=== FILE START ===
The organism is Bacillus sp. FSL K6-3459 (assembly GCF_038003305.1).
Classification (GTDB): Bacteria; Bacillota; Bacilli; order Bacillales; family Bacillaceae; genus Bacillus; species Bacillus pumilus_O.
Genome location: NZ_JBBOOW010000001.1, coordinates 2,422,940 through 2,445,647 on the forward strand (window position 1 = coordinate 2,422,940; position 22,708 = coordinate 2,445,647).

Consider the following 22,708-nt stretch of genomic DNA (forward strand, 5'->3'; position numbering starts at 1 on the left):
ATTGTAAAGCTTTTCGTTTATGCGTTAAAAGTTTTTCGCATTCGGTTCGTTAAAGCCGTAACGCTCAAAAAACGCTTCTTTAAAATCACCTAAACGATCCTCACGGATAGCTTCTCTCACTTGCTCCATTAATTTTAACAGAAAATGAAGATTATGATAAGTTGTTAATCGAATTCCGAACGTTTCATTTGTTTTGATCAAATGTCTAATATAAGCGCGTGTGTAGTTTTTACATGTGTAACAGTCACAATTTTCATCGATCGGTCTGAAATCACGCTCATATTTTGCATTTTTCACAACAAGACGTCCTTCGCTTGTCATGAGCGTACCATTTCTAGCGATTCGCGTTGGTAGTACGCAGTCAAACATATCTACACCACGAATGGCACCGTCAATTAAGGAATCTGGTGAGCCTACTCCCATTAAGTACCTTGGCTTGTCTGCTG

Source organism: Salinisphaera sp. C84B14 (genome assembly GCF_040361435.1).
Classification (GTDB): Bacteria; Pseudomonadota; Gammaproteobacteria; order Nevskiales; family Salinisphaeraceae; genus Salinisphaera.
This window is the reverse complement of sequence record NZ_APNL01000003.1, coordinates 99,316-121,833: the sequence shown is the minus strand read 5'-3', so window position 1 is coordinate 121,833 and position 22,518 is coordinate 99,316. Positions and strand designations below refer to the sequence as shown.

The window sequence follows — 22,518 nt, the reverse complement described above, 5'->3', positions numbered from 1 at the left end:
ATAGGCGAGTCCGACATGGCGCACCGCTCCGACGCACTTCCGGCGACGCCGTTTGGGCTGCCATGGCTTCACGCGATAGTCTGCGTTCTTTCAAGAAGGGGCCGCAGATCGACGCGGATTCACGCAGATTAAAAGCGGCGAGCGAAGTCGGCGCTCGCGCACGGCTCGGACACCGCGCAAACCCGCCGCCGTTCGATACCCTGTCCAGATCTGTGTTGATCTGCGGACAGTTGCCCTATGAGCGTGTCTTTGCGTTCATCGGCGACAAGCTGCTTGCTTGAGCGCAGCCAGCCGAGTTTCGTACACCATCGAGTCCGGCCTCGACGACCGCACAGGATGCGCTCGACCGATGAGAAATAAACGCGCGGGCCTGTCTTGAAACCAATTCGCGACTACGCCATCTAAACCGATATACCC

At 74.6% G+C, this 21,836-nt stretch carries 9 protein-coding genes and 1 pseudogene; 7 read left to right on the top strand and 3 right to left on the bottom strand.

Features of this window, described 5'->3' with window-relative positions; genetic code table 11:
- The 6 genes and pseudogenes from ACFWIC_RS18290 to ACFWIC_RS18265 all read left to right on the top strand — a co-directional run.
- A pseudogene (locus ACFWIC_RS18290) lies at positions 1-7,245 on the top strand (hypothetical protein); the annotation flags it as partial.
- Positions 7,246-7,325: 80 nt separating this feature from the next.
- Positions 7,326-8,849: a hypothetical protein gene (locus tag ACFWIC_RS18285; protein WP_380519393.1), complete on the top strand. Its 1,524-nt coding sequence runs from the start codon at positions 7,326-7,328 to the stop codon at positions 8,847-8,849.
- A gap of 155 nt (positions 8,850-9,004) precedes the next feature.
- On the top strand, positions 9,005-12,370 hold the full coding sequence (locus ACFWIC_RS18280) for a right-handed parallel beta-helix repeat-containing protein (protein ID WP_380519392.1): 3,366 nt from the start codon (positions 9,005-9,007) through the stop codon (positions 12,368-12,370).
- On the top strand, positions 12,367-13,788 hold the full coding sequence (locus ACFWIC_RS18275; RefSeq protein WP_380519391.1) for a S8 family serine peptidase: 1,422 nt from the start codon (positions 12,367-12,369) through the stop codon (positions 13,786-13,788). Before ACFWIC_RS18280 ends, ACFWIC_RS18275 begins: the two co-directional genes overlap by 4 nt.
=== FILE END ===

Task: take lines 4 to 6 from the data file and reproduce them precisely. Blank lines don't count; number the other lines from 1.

Consider the following 22,708-nt stretch of genomic DNA (forward strand, 5'->3'; position numbering starts at 1 on the left):
ATTGTAAAGCTTTTCGTTTATGCGTTAAAAGTTTTTCGCATTCGGTTCGTTAAAGCCGTAACGCTCAAAAAACGCTTCTTTAAAATCACCTAAACGATCCTCACGGATAGCTTCTCTCACTTGCTCCATTAATTTTAACAGAAAATGAAGATTATGATAAGTTGTTAATCGAATTCCGAACGTTTCATTTGTTTTGATCAAATGTCTAATATAAGCGCGTGTGTAGTTTTTACATGTGTAACAGTCACAATTTTCATCGATCGGTCTGAAATCACGCTCATATTTTGCATTTTTCACAACAAGACGTCCTTCGCTTGTCATGAGCGTACCATTTCTAGCGATTCGCGTTGGTAGTACGCAGTCAAACATATCTACACCACGAATGGCACCGTCAATTAAGGAATCTGGTGAGCCTACTCCCATTAAGTACCTTGGCTTGTCTGCTG

Source organism: Salinisphaera sp. C84B14 (genome assembly GCF_040361435.1).